The civil rights pioneer is an associate to Chancellor Loren Crabtree and a senior fellow in UT Knoxville’s Howard H. Baker Jr. Center for Public Policy. Geier sued the state of Tennessee 39 years ago to desegregate its higher-education system. She was a 23-year-old faculty member at Tennessee State University in 1968 when she filed the lawsuit after UT announced plans to expand in Nashville. She feared UT Nashville would become a predominantly white 4-year school with top-notch facilities, while historically black TSU would be neglected. The legal action spanned several decades, finally resulting in a consent decree that directed millions of state dollars be spent for diversity efforts.

Geier spoke last fall at UT Knoxville’s commencement ceremony. As she and Chancellor Loren Crabtree came to know each other, he invited her to join his staff. She accepted upon her retirement from the Social Security Administration in Washington, D.C. She said she wanted to work for UT because it is a “forward thinking” institution, seriously committed to intercultural and international awareness.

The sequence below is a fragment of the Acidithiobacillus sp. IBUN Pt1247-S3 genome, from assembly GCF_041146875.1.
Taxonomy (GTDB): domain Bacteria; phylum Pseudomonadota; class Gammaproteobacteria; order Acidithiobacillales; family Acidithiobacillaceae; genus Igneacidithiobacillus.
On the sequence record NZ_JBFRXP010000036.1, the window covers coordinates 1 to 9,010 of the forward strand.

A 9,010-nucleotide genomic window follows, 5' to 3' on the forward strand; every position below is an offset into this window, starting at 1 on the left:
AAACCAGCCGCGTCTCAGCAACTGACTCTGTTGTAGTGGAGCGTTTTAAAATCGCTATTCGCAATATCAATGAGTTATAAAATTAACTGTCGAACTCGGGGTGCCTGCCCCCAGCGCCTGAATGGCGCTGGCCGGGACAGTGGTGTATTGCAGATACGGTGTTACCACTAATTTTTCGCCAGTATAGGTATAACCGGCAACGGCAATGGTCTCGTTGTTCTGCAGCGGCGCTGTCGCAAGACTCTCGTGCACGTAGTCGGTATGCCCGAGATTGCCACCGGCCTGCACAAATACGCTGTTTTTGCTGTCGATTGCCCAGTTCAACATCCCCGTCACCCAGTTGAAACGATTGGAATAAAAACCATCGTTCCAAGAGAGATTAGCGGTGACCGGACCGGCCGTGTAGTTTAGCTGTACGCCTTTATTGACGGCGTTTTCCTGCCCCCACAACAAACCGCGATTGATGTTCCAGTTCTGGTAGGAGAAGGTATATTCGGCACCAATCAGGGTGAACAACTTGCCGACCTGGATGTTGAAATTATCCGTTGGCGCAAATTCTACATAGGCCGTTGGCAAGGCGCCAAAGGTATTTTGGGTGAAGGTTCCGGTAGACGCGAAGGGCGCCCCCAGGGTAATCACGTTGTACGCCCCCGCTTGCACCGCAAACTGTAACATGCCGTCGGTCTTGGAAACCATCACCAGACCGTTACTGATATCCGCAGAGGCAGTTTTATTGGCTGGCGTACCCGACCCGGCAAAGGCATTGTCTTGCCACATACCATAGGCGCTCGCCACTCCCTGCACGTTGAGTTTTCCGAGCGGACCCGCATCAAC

Crabtree’s Ready for the World initiative has pushed intercultural and international awareness to the forefront of the campus agenda, including curriculum reform and increased emphasis on study abroad.

“UT’s goal, through Ready for the World and the diversity plan, is to prepare globally aware students who are equipped to succeed in the twenty-first century,” Geier says. “As Tennesseans, as Americans, and as citizens of the world, it is in our national self-interest to become a cohesive and inclusive society.”

The university also has established new scholarships that help attract students from low-income families and from high schools that don’t typically send many students to UT. “As Tennessee’s flagship university, UT Knoxville must strive to set the standard for access and fairness,” Crabtree says. “I think Ms. Geier’s willingness to join our team says a lot about the strength and progress of the university.”